Research Saturday 12.19.20
Ep 164 | 12.19.20

Advertising Software Development Kit (SDK): serving up more than just in-app ads and logging sensitive data.


Dave Bittner: Hello everyone, and welcome to the CyberWire's Research Saturday. I'm Dave Bittner, and this is our weekly conversation with researchers and analysts tracking down threats and vulnerabilities, solving some of the hard problems of protecting ourselves in a rapidly evolving cyberspace. Thanks for joining us.

Alyssa Miller: So, we actually had a partner reach out to us and they actually asked for our help because they were seeing – they wanted us to help them just research some weird behaviors they were seeing related to this particular SDK.

Dave Bittner: That's Alyssa Miller. She's an Application Security Advocate at SNYK. The research we're discussing today is titled, "SourMint: iOS remote code execution, Android findings, and community response."

Alyssa Miller: We do have a pretty strong research team here at SNYK that is normally focused on just open-source research in terms of identifying new vulnerabilities and so forth. So, a little outside our wheelhouse, but still a lot of what we do on a day-to-day basis.

Alyssa Miller: So, we did dig into the SDK, and at the time our initial focus was centered around the iOS version of the SDK. And as we got into it, that's when we started finding just all the fingerprints that you would expect to see from someone that's got some form of malicious content going on in our code. Things that were obfuscated in weird ways, and then you dig into that further and suddenly you start to see command-and-control functions and things like that. And it just – it sort of all unfolded from there.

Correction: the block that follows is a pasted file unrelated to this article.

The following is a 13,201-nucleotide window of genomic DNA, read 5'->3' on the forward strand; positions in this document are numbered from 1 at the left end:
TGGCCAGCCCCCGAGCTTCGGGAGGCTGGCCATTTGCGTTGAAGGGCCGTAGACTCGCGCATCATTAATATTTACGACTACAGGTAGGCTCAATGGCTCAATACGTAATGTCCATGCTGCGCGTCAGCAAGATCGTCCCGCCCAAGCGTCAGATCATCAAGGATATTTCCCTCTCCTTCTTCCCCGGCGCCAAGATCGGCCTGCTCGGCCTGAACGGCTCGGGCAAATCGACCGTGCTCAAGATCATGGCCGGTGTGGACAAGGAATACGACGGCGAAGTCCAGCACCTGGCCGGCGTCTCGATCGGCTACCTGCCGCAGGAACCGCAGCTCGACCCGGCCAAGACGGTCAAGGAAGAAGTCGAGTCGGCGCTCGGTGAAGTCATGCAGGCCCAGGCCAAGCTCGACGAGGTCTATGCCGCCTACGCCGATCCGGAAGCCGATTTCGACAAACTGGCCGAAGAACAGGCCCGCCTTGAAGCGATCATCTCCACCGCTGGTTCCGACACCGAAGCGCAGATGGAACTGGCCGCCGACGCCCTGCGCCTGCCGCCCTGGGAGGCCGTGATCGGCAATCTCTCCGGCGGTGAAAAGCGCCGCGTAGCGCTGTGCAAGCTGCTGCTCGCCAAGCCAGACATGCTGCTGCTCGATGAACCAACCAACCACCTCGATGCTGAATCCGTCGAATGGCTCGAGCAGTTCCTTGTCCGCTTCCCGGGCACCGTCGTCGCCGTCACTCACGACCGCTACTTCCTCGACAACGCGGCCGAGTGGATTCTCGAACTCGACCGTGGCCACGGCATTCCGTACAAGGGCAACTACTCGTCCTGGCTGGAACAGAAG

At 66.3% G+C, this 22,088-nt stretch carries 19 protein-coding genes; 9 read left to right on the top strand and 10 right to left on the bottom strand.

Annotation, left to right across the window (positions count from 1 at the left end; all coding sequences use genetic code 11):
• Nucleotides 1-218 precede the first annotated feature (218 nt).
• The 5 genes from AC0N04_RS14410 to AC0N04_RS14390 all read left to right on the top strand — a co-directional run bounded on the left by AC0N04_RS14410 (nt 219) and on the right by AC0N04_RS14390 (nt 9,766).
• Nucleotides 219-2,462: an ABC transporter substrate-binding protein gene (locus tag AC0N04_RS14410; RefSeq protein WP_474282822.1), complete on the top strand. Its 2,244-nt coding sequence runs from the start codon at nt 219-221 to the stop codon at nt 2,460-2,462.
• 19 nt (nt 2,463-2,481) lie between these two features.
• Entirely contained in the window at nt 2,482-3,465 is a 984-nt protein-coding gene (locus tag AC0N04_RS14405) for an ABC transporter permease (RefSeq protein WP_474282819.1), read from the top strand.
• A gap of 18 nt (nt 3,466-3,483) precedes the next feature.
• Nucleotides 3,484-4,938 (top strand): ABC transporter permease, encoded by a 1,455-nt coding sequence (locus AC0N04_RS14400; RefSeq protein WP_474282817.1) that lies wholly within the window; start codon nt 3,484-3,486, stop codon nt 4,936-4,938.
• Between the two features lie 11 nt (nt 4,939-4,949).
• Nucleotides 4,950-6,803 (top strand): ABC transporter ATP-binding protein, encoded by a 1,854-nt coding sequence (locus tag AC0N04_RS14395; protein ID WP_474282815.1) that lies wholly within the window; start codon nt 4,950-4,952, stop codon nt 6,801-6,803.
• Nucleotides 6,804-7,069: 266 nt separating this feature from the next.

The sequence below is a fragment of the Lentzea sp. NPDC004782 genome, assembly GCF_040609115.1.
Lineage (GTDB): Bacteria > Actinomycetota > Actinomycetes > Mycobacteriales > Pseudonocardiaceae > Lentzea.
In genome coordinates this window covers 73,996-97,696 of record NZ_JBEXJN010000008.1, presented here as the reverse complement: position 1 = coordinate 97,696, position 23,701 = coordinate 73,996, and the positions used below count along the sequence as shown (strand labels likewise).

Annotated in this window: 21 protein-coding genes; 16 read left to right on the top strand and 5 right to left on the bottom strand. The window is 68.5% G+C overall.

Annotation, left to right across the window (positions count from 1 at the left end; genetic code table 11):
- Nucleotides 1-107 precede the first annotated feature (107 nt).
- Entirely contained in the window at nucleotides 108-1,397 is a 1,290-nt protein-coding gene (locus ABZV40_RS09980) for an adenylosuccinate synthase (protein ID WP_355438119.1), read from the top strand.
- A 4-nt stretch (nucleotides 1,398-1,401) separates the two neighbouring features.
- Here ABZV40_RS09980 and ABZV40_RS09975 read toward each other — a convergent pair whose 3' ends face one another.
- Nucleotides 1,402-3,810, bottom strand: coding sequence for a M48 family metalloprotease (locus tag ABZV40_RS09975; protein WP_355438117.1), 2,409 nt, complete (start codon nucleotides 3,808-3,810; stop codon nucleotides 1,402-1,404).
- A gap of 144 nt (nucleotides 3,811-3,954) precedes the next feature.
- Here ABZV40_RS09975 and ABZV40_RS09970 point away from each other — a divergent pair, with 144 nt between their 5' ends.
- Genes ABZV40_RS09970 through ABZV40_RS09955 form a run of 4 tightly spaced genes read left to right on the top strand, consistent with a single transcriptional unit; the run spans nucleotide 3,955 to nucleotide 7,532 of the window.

Dave Bittner: Yeah. Well, I mean, let's start from the beginning here. I mean, this is an SDK for iOS – an iOS version is what you initially looked into. Give us a little of the lay of the land here. What is it intended to do? Who are the providers and what are they saying that it does?

Alyssa Miller: Sure. So, the Mintegral SDK is provided by a company called Mintegral. And I mean, really, it's an app monetization platform. So, in other words, your developers may go out and they can sign up for this SDK, and they add it to their application and it will serve in-app ads. And as their users click on those ads and take different actions as a result of those ads, those clicks get attributed to the app owner and the Mintegral SDK, and the advertisers pay their fees based on that click traffic. And that ultimately is how a developer can get paid for the ads in their application.

Alyssa Miller: Now, a developer might include the SDK directly, so they may just sign up for Mintegral and download the SDK and add it to their application. Or sometimes what will happen as well, is that developers will work with ad moderators, I think the term for it. They'll actually bring in multiple SDKs – so, different ad networks. And so, it might include Mintegral and it might include a few other options, all in one package, so devs can pull in a bunch of different advertising networks all together into their app much easier, and then deploy that. And we did indeed see that with Mintegral, that they were involved in numerous ad networks.

Dave Bittner: So, that's what it is supposed to do. And I suppose on the surface level, that's what it appears to do. But what did your research uncover here?

Alyssa Miller: So, initially there were two things that we found that were kind of malicious – one in particular, and one suspiciously malicious, right? So, the first thing we found – and we worked with some people in the ad attribution space. So, think about an app where you have multiple SDKs installed and someone clicks on one of those ads. Well, on the backend, someone has to attribute that to which ad network that click came from, in which application.